Questions to ask monthly
One month into asking daily or weekly reflection questions is the perfect time to ask a few of the following questions. You may want to consider dedicating a bit more time to talk about these questions. Also, know that you are a little more likely to have to respond to your own question first to help your child get past an initial “I don’t know” response.
If your child has trouble answering these questions, try not to get frustrated, and don’t give up. Remember, part of the purpose of asking these questions is to help your child build reflection skills, and the only way skills are built is over time.
So even if things don’t go exactly how you want them to the first or second time you start these conversations, view it as an experiment. Try again next month at a different time and maybe with a different question.
About once a month, you can ask:
- What was the most memorable part of the past month?
- What was the biggest lesson you learned over the last month?
- How are you different than you were a month ago?
- On a scale of 1–5, how happy are you with how you spent your time? Why did you choose that rating?
- What is one thing you want to improve on this upcoming month? What actions can you take to work toward those improvements?
Questions to ask yearly
When I first start working with a new student, I reserve about 10 minutes to ask the questions below and record the student’s answers. This conversation gives me deep and immediate insight into the students’ current state of mind, the challenges they’re working through, and the things they want for themselves. Writing down the student’s responses lets me revisit this information throughout my time working with them.
Once a year, you can ask:
- What do you want for yourself in the next month? Next three months? Next year?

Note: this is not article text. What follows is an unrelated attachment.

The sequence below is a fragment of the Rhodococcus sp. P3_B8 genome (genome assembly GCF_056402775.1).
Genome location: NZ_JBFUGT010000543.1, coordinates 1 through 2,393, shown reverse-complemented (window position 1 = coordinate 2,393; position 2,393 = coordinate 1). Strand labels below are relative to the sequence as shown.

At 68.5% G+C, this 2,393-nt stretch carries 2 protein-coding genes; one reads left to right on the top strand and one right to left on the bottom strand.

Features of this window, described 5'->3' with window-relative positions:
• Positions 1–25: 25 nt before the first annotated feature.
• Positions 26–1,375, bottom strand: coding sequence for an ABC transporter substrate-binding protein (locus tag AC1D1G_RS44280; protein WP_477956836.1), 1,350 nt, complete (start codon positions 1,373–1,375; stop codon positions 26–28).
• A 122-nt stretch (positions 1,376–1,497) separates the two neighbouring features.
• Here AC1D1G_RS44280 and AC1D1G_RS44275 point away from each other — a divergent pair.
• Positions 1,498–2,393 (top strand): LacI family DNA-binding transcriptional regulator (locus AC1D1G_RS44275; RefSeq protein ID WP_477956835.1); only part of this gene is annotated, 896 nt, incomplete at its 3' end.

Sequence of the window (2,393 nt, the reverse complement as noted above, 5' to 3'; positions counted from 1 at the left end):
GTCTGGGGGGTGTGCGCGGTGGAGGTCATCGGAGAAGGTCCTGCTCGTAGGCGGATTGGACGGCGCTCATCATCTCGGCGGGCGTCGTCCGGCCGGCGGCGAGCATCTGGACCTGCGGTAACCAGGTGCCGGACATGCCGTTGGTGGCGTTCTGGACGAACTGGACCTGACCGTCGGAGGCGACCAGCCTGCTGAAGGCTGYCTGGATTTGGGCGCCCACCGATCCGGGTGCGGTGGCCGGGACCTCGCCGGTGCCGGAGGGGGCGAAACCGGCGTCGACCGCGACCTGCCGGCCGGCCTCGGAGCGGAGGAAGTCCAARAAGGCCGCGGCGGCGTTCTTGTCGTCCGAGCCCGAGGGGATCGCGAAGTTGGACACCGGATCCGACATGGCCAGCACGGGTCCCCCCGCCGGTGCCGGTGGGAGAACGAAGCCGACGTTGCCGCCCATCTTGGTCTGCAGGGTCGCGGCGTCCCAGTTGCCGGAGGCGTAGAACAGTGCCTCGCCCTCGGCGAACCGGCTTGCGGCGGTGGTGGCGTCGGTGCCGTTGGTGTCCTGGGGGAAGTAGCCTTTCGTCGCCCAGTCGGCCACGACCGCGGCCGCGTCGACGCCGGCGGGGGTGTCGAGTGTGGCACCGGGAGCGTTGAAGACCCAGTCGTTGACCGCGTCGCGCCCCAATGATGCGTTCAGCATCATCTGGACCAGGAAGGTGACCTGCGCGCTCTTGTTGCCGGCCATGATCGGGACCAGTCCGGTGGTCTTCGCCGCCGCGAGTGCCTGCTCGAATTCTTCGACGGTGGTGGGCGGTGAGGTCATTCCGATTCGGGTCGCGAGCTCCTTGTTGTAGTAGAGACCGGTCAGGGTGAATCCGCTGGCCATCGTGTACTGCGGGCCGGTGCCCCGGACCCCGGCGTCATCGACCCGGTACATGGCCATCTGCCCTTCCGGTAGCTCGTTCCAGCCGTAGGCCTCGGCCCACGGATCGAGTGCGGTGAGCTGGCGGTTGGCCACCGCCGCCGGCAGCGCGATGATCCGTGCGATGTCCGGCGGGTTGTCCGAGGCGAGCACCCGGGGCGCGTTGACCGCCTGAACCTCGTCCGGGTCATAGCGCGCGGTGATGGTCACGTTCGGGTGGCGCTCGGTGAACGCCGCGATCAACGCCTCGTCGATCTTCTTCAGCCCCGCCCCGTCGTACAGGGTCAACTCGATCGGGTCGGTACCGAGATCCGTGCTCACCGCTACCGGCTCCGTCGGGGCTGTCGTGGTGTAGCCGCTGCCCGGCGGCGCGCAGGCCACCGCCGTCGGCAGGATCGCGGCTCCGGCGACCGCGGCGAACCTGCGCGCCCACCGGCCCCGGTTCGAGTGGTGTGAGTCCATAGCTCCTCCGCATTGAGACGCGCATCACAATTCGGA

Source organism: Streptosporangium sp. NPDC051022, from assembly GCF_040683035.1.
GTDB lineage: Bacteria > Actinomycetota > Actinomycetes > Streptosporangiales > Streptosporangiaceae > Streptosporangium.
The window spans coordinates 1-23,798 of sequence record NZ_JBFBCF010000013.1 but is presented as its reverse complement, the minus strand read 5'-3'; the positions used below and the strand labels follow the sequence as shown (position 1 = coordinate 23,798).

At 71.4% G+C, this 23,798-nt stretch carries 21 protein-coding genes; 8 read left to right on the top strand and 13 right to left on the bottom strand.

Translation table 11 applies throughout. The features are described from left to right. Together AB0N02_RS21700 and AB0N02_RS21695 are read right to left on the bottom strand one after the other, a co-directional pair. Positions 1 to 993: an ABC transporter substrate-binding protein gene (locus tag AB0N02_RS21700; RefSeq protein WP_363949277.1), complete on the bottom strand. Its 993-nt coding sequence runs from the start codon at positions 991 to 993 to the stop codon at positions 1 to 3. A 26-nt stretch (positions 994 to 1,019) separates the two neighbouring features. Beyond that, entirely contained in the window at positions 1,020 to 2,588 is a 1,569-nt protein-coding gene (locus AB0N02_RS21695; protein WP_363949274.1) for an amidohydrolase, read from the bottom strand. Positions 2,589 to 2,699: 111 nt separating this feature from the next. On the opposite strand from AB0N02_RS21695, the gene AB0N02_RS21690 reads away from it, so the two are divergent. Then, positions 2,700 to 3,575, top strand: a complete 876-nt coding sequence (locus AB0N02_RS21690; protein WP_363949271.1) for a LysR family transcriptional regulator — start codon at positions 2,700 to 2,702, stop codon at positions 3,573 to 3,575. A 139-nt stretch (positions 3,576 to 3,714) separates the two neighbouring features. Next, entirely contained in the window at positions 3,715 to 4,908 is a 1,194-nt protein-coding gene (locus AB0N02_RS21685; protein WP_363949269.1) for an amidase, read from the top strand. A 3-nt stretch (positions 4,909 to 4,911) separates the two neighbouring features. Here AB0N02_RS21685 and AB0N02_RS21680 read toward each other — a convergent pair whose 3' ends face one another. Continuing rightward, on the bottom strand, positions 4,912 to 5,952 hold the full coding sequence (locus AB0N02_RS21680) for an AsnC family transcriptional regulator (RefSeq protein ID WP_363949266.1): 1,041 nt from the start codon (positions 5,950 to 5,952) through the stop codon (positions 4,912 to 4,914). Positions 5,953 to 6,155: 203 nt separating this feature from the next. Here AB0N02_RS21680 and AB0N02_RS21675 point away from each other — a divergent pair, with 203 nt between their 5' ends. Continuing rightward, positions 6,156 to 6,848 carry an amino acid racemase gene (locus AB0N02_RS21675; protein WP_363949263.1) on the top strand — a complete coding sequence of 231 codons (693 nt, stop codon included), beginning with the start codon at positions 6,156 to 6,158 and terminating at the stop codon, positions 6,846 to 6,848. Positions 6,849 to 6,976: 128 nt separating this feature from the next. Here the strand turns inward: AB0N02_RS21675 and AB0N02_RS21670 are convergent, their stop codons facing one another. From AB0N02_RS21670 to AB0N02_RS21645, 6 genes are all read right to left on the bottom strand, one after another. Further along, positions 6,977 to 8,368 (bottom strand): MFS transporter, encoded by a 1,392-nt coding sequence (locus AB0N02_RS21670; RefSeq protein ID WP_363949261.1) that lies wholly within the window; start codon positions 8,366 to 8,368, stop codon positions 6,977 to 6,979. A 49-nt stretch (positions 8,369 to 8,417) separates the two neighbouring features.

- Which of those things would have the most positive impact on your life?
- What do you need to accomplish each of those things? How can I help?
As with the daily/weekly and monthly questions, I highly recommend sharing your own responses with your child. Just make sure that what you share is appropriate and respects the boundaries of your relationship. You can each record the other’s answers and post them somewhere in the house where you will see them often. That way you can incorporate them into the reflection conversations that you engage in throughout the year.
Self-reflection is a skill to be learned. Like anything else, learning this skill takes commitment, consistent practice, and good models to emulate. And like anything else, it can be intimidating in the beginning. It is okay to make mistakes — for both you and your child.
If you have questions about your specific situation or would like support, please get in touch!
Best of luck, and let us know how your conversations go!
Founder & Principal Academic Coach
Laura Fragomeni, Ed.M.
Laura Fragomeni is a Harvard-educated master academic coach and the founder of School Without Suffering, an academic coaching practice specializing in helping struggling students around the world be happy and successful.